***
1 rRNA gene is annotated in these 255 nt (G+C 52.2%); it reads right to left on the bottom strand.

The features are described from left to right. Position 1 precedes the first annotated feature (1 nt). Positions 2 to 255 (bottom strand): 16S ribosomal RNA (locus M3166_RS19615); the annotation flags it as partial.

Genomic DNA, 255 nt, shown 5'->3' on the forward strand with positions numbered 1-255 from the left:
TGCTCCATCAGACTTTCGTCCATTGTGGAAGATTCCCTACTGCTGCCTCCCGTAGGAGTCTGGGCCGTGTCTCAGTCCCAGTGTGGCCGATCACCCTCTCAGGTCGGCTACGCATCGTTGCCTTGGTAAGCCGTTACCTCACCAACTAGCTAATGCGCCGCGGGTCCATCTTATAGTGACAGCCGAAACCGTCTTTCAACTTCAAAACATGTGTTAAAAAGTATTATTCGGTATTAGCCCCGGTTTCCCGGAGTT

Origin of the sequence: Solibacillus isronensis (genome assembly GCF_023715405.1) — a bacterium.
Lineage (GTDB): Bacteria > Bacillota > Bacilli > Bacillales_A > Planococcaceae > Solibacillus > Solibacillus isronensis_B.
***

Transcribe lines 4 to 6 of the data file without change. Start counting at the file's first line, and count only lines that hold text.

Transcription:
TGCTCCATCAGACTTTCGTCCATTGTGGAAGATTCCCTACTGCTGCCTCCCGTAGGAGTCTGGGCCGTGTCTCAGTCCCAGTGTGGCCGATCACCCTCTCAGGTCGGCTACGCATCGTTGCCTTGGTAAGCCGTTACCTCACCAACTAGCTAATGCGCCGCGGGTCCATCTTATAGTGACAGCCGAAACCGTCTTTCAACTTCAAAACATGTGTTAAAAAGTATTATTCGGTATTAGCCCCGGTTTCCCGGAGTT

Origin of the sequence: Solibacillus isronensis (genome assembly GCF_023715405.1) — a bacterium.
Lineage (GTDB): Bacteria > Bacillota > Bacilli > Bacillales_A > Planococcaceae > Solibacillus > Solibacillus isronensis_B.